In decoding, redundant information is thus used to obtain error correction properties. In the example described above, 8×8 elements are used in the decoding, although the position information can be extracted based on 6×6 raster points, i.e., there is 56 bit redundant information [(8^{2}−6^{2})×2] for determining the position. In decoding, information in the current image is matched, by columns and by rows, with the different partial sequences that may occur in the position code, while using the value probabilities belonging to the current image. The combination of redundant information, probabilities and a known condition for the relation between the values of the elements gives good insensitivity to interference in the current image. The value of each individual mark thus decreases in importance since the value of the individual mark must correspond to the other values in that of the partial sequences which gives the highest sequence probability.

If the need for error correction is more limited, the device can alternatively be arranged to directly select, for each of the columns in the first matrix, and for each of the rows in the second matrix, a sequence, and thus a sequence value, corresponding to the highest of the zero and one probability for each element.

When the rotation **40**′ of the recorded position code in relation to the “correct” rotation has been established, the first and second coordinate of the position can thus be determined (step L). This is carried out as described above, based on sequence values which in FIG. 10 are designated Sx_{1}-Sx_{8 }(**41**) for the first coordinate and Sy_{1}-SY_{8 }(**42**) for the second coordinate.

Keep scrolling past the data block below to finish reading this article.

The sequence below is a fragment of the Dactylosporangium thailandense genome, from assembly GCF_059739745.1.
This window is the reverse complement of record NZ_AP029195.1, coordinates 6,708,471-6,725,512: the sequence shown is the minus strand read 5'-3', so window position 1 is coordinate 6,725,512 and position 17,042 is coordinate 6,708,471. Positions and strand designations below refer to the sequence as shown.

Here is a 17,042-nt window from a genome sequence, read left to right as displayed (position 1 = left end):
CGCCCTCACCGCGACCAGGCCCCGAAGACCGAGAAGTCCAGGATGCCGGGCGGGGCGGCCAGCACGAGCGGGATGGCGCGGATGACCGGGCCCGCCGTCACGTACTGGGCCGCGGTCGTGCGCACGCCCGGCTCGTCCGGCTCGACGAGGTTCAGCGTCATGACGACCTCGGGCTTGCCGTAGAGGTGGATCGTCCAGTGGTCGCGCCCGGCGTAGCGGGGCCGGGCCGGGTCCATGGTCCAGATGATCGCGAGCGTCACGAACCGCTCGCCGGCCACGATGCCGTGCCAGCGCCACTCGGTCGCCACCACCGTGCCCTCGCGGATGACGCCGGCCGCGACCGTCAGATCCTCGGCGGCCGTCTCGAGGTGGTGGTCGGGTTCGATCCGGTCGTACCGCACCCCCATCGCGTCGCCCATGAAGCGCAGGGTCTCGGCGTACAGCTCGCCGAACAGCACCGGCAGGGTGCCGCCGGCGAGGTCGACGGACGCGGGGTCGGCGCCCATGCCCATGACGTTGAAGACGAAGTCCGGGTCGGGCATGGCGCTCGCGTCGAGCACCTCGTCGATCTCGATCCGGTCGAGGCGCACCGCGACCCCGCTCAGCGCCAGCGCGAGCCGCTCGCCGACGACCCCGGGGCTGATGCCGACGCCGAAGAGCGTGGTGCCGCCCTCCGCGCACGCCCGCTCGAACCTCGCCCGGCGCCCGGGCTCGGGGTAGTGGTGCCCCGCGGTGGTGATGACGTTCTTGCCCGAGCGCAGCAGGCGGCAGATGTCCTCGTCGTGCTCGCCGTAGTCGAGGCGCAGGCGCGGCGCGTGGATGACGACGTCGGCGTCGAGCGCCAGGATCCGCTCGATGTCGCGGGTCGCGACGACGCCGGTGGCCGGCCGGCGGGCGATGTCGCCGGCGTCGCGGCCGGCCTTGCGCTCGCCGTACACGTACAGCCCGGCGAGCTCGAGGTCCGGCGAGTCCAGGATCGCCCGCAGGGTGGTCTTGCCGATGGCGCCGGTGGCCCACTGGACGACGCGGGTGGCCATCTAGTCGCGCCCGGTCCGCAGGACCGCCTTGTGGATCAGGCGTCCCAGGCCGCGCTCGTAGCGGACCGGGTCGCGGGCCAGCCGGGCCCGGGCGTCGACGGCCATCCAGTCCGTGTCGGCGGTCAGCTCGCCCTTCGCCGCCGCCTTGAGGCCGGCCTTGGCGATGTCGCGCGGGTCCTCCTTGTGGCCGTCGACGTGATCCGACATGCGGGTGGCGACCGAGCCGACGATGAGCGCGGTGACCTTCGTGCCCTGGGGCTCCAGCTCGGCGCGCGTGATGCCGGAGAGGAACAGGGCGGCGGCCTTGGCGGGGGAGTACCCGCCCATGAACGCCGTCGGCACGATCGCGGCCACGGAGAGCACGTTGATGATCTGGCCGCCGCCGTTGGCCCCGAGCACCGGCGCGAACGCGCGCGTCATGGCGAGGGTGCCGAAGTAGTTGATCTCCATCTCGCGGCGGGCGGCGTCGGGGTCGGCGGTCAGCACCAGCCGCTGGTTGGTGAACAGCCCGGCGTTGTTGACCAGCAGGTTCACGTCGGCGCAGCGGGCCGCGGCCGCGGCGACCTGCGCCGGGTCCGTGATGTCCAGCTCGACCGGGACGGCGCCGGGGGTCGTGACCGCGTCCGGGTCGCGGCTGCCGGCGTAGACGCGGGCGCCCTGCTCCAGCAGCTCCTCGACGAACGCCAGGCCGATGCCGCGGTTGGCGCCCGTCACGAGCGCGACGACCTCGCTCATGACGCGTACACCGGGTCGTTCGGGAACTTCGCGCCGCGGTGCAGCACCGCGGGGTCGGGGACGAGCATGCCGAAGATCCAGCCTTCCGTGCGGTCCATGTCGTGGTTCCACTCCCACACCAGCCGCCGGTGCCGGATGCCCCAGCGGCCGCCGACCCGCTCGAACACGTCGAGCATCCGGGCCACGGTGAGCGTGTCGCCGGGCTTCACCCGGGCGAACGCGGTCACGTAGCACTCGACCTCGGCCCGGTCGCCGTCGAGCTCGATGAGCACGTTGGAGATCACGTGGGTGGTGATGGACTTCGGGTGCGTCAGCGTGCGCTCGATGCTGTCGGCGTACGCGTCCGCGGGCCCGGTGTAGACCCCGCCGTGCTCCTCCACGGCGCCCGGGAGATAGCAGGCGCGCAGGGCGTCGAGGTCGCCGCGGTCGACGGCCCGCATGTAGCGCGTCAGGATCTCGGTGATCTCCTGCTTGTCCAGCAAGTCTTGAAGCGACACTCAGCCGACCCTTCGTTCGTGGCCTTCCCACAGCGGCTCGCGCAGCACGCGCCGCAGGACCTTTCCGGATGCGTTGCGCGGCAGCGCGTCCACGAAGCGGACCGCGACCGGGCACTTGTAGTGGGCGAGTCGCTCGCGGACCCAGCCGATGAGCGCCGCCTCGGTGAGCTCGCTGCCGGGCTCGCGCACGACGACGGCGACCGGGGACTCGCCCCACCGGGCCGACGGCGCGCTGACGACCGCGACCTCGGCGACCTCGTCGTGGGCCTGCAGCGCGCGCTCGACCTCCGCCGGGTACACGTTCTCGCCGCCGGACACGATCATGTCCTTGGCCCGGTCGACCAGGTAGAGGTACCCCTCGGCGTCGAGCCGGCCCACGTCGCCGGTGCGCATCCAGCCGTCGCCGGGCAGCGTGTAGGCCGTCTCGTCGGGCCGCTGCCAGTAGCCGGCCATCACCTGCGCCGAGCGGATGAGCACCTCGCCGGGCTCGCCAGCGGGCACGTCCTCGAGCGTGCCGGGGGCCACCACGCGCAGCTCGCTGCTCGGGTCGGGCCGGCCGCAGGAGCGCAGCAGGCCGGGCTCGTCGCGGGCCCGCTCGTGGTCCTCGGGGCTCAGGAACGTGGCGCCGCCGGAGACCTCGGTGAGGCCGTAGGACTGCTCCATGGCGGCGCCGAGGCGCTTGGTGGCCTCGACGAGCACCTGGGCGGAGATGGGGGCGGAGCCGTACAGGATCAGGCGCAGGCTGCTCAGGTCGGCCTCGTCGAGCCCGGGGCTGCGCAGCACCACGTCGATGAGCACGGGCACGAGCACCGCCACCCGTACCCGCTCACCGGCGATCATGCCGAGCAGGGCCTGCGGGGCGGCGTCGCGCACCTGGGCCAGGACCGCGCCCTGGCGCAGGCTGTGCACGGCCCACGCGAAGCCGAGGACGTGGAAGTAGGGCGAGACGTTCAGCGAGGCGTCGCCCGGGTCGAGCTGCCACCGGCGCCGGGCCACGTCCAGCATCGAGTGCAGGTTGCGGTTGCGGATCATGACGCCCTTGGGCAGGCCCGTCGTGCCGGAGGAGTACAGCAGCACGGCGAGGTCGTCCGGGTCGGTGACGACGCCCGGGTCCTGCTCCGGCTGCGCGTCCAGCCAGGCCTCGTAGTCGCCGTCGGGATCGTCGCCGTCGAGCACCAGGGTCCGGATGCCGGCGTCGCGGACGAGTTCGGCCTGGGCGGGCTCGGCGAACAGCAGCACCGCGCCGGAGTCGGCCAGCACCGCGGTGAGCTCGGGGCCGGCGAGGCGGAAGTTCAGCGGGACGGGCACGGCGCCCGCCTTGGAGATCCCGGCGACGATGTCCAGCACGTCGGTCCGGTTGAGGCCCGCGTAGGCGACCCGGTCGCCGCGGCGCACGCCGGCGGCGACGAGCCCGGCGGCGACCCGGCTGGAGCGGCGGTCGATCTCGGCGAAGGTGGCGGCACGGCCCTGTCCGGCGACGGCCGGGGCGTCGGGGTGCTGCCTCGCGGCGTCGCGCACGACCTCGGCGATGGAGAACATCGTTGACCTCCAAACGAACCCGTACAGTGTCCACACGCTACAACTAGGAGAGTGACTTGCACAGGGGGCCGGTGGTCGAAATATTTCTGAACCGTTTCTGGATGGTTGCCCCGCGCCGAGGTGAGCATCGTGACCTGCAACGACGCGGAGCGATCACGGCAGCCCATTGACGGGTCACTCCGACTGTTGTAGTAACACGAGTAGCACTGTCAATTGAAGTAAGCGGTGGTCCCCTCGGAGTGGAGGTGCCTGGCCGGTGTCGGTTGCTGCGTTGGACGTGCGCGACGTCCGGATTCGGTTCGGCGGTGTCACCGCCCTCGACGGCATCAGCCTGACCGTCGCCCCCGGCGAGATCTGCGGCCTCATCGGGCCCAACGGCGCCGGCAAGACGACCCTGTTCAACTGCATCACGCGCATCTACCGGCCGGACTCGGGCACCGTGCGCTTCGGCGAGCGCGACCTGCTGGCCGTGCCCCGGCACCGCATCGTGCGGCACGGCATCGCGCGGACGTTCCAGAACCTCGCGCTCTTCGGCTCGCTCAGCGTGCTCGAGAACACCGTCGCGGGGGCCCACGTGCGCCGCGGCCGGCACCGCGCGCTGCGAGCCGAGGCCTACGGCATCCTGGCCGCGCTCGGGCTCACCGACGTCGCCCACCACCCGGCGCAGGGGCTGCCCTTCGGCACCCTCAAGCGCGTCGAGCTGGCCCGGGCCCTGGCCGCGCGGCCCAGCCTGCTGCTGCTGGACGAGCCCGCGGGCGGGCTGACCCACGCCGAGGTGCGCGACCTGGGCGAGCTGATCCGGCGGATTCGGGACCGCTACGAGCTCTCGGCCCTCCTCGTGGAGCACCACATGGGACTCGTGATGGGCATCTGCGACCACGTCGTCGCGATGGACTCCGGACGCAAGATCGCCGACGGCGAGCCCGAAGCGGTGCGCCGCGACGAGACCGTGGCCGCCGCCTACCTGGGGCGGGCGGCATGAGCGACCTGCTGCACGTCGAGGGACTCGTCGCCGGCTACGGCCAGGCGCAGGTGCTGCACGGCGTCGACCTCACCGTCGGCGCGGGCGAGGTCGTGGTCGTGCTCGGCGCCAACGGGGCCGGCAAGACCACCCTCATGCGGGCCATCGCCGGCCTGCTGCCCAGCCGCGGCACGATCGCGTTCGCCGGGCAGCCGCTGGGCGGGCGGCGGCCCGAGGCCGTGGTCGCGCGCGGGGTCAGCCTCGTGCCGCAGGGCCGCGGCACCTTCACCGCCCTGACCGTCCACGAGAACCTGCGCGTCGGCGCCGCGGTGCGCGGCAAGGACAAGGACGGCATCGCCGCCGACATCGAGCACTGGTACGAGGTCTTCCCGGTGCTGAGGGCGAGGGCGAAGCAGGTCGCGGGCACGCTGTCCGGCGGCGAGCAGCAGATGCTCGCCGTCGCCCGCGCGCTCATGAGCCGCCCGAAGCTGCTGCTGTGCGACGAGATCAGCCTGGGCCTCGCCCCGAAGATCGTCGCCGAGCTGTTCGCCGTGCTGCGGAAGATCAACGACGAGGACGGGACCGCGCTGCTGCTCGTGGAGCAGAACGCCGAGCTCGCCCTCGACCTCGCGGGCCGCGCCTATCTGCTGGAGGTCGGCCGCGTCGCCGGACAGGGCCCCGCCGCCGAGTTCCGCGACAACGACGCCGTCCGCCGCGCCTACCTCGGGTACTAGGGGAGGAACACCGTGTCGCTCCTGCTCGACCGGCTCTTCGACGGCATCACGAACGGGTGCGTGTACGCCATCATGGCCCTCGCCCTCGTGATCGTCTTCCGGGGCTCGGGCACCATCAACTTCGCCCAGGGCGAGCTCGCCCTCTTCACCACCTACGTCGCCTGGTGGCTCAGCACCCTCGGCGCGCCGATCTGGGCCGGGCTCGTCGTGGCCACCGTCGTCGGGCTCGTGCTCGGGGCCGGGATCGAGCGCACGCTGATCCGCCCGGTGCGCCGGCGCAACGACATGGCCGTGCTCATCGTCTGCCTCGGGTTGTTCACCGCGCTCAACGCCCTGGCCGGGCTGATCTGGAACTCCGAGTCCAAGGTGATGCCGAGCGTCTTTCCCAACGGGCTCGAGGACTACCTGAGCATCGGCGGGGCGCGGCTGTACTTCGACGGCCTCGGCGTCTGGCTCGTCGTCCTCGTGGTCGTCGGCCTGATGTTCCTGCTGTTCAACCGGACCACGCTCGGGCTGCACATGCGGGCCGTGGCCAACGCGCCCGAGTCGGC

The device is arranged to calculate for the sequence values Sx_{1}-Sx_{8 }and Sy_{1}-Sy_{8 }differences between adjacent sequence values, which results in two sets, **43** and **44**, of seven difference numbers Dx_{1}-Dx_{7 }and Dy_{1}-Dy_{7 }each. These difference numbers are then used to generate a first coordinate and a second coordinate.

For the calculation of the first coordinate, however, only six of the sequence values Sx_{1}-Sx_{8}, i.e., five of the difference numbers Dx_{1}-Dx_{7}, are necessary as described above. According to this example, the sequence values Sx_{2}-Sx_{7 }and thus the difference numbers Dx_{2}-Dx_{6 }are used. The same applies to the second coordinate that is then calculated from the sequence values Sy_{2}-Sy_{7 }and thus the difference numbers Dy_{2}-Dy_{6}. Alternatively, only six sequence values are determined for each direction, Sx_{2}-Sx_{7 }and Sy_{2}-Sy_{7}.

The conversion from difference numbers to coordinates can be carried out in many ways, for example in the way that is described in Applicant's applications WO 01/26033 and SE 0103589-8 which are herewith incorporated by reference.

In the example described above, 8×8 elements have been identified, for data decoding, in a recorded image. However, it may sometimes happen that it is not possible to identify so many elements. “Empty” additional elements are then added to the elements that can be identified in the image to obtain a total of 8×8 elements. As described earlier, the value probabilities for an “empty” element are all equal.

FIG. 12 shows a sheet of paper which has a surface **50** that is provided with an alternative position code **51** which consists of marks **52** and which for the sake of clarity is greatly enlarged. In this case, the value of the marks **52** is defined by their size. This type of position code is described in Patent Publication WO 00/79383, which is herewith incorporated by reference.